The most important criteria in the production process is the regulation of heat to avoid flash ignition of the materials. The areas must be aerated and temperatures monitored but again these actions can take place through ecologically sound and energy efficient processes. The pellets must be kept from getting wet while they are in transport and being delivered with the customer. The greatest weakness to this product is its susceptibility to water.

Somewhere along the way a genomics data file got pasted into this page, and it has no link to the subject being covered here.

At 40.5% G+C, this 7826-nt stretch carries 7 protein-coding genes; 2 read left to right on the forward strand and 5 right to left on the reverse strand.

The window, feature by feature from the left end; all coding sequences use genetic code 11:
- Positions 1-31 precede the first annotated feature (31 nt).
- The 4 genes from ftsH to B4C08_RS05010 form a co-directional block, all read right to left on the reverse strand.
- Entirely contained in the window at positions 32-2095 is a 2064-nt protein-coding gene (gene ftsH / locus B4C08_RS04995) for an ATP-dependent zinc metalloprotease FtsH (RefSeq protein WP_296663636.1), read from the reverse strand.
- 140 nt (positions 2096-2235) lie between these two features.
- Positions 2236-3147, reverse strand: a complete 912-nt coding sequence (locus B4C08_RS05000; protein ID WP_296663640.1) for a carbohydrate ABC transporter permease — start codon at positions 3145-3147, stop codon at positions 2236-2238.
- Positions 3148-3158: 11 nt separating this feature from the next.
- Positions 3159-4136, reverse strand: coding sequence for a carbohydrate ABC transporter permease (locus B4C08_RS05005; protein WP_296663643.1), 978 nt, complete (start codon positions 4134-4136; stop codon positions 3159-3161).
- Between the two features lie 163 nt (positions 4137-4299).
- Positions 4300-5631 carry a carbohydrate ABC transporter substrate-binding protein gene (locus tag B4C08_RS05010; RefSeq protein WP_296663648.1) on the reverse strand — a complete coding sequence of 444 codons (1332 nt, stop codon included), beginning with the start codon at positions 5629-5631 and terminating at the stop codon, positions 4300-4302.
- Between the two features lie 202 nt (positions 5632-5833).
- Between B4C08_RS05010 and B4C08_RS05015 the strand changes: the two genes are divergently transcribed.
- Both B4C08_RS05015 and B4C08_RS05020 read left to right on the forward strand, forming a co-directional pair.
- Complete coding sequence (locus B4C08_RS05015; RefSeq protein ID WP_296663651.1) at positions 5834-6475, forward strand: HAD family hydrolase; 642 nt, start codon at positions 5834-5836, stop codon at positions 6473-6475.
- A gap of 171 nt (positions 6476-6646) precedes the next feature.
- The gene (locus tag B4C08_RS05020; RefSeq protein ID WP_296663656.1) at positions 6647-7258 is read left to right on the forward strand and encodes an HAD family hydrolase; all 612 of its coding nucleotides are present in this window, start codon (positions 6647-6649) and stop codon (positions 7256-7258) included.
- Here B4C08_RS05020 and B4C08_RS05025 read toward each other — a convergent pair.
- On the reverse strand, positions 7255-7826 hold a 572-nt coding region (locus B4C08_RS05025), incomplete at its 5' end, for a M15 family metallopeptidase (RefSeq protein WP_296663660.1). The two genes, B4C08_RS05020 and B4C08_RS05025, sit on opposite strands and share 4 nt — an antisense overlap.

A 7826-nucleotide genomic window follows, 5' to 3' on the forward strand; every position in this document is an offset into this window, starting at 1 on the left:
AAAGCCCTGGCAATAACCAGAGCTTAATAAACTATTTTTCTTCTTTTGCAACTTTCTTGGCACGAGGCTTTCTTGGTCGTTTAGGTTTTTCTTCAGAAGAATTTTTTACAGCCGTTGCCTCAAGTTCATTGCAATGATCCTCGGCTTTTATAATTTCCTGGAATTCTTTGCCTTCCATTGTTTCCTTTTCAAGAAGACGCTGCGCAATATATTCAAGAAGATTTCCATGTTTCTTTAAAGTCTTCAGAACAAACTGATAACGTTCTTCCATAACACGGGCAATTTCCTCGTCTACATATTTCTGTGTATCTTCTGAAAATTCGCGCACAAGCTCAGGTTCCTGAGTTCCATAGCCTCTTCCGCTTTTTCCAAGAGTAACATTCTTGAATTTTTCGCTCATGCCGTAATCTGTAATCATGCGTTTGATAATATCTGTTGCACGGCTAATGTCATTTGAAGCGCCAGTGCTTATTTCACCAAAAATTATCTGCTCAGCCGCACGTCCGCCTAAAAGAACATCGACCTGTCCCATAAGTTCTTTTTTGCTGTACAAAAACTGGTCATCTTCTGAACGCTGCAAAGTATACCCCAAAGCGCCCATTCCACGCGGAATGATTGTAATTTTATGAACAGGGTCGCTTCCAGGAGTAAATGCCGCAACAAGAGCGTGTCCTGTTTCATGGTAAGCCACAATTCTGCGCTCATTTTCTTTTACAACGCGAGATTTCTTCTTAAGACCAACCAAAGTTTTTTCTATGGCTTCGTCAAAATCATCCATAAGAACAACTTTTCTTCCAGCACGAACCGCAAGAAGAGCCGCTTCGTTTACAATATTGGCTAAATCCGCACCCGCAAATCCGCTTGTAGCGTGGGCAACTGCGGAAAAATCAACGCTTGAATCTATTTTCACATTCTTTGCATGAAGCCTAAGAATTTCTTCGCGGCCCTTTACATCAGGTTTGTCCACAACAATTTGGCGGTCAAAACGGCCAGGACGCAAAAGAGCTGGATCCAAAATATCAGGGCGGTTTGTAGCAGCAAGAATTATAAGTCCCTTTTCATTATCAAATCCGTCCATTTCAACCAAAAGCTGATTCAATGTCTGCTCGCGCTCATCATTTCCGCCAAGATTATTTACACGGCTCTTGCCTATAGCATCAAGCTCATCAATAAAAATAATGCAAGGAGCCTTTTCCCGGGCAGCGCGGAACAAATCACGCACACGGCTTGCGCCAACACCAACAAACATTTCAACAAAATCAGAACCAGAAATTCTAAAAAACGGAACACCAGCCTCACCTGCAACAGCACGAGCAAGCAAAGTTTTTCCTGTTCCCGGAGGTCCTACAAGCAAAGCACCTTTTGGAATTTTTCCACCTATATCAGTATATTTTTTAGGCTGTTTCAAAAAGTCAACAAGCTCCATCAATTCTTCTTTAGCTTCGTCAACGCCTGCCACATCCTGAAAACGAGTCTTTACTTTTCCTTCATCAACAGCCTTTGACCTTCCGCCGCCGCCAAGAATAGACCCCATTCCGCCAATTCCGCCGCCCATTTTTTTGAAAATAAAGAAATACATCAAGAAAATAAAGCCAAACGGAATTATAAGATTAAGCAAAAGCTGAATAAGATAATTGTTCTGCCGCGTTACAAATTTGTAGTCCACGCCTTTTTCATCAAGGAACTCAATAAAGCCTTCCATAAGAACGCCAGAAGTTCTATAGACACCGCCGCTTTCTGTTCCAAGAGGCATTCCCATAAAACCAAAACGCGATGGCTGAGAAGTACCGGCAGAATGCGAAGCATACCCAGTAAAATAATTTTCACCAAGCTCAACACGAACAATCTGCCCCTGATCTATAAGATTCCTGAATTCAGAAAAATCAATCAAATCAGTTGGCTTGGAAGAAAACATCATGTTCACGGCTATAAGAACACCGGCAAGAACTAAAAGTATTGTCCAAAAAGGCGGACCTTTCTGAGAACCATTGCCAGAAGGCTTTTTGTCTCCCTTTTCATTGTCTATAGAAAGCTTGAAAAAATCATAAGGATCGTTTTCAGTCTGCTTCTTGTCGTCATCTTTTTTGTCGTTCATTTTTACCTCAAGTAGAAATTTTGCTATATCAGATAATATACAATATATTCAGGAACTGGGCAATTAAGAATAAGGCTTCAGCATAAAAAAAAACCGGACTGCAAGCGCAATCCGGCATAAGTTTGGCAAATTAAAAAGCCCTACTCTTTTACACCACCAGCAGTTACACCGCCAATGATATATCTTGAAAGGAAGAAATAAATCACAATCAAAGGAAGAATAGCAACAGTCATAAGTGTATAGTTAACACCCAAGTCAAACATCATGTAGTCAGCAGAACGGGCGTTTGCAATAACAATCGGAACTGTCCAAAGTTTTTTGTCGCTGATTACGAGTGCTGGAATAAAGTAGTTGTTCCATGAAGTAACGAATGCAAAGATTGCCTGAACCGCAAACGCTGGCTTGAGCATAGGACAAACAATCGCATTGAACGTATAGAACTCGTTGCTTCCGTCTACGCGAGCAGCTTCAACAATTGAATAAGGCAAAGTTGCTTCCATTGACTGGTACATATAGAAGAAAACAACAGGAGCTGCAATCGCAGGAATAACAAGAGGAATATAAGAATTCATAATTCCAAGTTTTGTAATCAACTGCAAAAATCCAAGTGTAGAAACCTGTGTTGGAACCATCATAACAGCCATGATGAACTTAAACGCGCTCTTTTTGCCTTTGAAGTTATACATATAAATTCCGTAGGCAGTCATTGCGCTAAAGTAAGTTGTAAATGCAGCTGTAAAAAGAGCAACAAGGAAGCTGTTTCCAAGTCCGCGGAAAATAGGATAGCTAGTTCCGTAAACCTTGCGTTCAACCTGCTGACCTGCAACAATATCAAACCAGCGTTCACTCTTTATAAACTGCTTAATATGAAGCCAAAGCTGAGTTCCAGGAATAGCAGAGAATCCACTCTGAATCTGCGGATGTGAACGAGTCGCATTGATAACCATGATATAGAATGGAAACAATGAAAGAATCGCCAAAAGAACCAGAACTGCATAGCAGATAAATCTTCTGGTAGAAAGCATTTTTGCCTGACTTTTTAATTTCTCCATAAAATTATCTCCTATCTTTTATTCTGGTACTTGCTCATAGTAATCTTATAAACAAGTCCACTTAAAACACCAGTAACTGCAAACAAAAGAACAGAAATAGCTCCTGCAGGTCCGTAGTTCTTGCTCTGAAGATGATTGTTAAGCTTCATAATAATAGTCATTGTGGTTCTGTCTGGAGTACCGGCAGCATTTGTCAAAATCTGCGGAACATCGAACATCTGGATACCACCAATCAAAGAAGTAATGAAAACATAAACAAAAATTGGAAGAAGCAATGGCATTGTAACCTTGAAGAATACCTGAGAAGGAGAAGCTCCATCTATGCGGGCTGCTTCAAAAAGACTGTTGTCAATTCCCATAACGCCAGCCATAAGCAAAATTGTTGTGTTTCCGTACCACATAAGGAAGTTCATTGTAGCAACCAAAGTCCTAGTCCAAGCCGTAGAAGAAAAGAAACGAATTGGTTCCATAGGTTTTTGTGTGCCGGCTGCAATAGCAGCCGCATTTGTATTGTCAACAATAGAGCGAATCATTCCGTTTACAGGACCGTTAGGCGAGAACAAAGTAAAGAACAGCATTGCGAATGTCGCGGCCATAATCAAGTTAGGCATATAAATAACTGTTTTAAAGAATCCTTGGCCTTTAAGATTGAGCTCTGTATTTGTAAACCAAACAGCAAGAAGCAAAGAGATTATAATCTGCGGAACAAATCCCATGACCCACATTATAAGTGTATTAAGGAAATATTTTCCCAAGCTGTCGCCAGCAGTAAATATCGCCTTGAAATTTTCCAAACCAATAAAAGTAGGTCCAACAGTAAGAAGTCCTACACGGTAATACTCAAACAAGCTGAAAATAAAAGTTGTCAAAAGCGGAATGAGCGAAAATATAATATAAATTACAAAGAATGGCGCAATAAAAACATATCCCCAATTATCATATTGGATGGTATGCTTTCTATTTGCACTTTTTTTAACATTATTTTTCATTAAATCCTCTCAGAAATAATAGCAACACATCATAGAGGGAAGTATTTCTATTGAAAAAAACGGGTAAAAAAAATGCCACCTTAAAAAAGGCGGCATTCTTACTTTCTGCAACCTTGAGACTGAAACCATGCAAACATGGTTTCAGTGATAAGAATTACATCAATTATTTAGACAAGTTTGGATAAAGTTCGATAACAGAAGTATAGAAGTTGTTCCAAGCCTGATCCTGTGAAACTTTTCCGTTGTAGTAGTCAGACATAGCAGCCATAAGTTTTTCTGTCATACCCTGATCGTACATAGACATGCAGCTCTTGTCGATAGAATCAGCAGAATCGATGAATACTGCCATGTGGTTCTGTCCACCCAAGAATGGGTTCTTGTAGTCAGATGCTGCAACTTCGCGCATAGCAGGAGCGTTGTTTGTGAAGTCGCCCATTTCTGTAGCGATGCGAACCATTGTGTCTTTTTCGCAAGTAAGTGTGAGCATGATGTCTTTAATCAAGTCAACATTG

Common Use of Biomass Pellets. Although biomass can be used in an open fire configuration, it is not very efficient when used in that manner. Instead, a biomass system can be installed that not only heats a single house but can heat multiple commercial buildings. In addition, because of the way biomass heating systems are organized, it is easy to block off heat to certain rooms if that is the customer's desire. Biomass can be used in some areas where open air burning is prohibited. In Ireland, for instance, biomass is approved provided the stove and the pellets are certified when purchased. In the United States, some areas allow the use of biomass and others do not; this is an area that needs to be addressed through legislation since biomass is both highly efficient and has low levels of pollution. Some biomass stoves can also use wood chips, wheat, sunflower seeds, grass and trimmings from the garden, and even fruit pits. This makes them even more desirable from a cost perspective. Biomass stoves can also be hooked into existing ducts in homes and can be used to heat water in lieu of a hot water heater.